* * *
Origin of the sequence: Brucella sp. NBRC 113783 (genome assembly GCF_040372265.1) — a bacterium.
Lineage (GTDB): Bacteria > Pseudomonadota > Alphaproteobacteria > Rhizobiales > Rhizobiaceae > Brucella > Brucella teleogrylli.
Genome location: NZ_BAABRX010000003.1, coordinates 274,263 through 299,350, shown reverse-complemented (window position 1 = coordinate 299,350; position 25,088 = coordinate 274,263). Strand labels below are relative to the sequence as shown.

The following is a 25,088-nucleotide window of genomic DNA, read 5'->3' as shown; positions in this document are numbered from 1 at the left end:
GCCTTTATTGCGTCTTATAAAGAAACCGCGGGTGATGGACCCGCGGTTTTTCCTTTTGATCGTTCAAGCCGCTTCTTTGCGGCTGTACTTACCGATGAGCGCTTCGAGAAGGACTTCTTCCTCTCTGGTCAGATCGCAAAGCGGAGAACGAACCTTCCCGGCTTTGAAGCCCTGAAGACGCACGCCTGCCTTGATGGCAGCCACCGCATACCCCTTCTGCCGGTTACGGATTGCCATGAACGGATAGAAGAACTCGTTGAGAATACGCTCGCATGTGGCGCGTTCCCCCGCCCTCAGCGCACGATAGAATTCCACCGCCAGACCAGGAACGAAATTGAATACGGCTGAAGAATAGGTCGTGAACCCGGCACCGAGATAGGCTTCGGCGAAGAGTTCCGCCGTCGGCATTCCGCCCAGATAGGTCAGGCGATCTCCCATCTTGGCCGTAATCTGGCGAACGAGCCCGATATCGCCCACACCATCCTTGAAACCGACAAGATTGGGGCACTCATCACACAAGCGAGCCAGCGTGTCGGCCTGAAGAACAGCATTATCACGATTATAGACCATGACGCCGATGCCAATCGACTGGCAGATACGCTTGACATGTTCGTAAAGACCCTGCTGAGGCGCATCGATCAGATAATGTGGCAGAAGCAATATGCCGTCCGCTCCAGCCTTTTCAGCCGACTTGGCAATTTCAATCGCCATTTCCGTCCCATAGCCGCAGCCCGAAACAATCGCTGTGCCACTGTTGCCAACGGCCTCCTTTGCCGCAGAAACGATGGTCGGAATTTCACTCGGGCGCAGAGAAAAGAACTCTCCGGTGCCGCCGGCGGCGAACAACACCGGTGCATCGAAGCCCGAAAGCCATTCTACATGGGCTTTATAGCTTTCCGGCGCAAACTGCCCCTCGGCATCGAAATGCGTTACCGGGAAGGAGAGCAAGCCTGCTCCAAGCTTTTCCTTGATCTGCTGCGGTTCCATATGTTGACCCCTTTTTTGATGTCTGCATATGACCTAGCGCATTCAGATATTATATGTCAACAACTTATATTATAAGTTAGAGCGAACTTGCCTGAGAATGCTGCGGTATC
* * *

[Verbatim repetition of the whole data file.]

Origin of the sequence: Brucella sp. NBRC 113783 (genome assembly GCF_040372265.1) — a bacterium.
Lineage (GTDB): Bacteria > Pseudomonadota > Alphaproteobacteria > Rhizobiales > Rhizobiaceae > Brucella > Brucella teleogrylli.
Genome location: NZ_BAABRX010000003.1, coordinates 274,263 through 299,350, shown reverse-complemented (window position 1 = coordinate 299,350; position 25,088 = coordinate 274,263). Strand labels below are relative to the sequence as shown.

The following is a 25,088-nucleotide window of genomic DNA, read 5'->3' as shown; positions in this document are numbered from 1 at the left end:
GCCTTTATTGCGTCTTATAAAGAAACCGCGGGTGATGGACCCGCGGTTTTTCCTTTTGATCGTTCAAGCCGCTTCTTTGCGGCTGTACTTACCGATGAGCGCTTCGAGAAGGACTTCTTCCTCTCTGGTCAGATCGCAAAGCGGAGAACGAACCTTCCCGGCTTTGAAGCCCTGAAGACGCACGCCTGCCTTGATGGCAGCCACCGCATACCCCTTCTGCCGGTTACGGATTGCCATGAACGGATAGAAGAACTCGTTGAGAATACGCTCGCATGTGGCGCGTTCCCCCGCCCTCAGCGCACGATAGAATTCCACCGCCAGACCAGGAACGAAATTGAATACGGCTGAAGAATAGGTCGTGAACCCGGCACCGAGATAGGCTTCGGCGAAGAGTTCCGCCGTCGGCATTCCGCCCAGATAGGTCAGGCGATCTCCCATCTTGGCCGTAATCTGGCGAACGAGCCCGATATCGCCCACACCATCCTTGAAACCGACAAGATTGGGGCACTCATCACACAAGCGAGCCAGCGTGTCGGCCTGAAGAACAGCATTATCACGATTATAGACCATGACGCCGATGCCAATCGACTGGCAGATACGCTTGACATGTTCGTAAAGACCCTGCTGAGGCGCATCGATCAGATAATGTGGCAGAAGCAATATGCCGTCCGCTCCAGCCTTTTCAGCCGACTTGGCAATTTCAATCGCCATTTCCGTCCCATAGCCGCAGCCCGAAACAATCGCTGTGCCACTGTTGCCAACGGCCTCCTTTGCCGCAGAAACGATGGTCGGAATTTCACTCGGGCGCAGAGAAAAGAACTCTCCGGTGCCGCCGGCGGCGAACAACACCGGTGCATCGAAGCCCGAAAGCCATTCTACATGGGCTTTATAGCTTTCCGGCGCAAACTGCCCCTCGGCATCGAAATGCGTTACCGGGAAGGAGAGCAAGCCTGCTCCAAGCTTTTCCTTGATCTGCTGCGGTTCCATATGTTGACCCCTTTTTTGATGTCTGCATATGACCTAGCGCATTCAGATATTATATGTCAACAACTTATATTATAAGTTAGAGCGAACTTGCCTGAGAATGCTGCGGTATC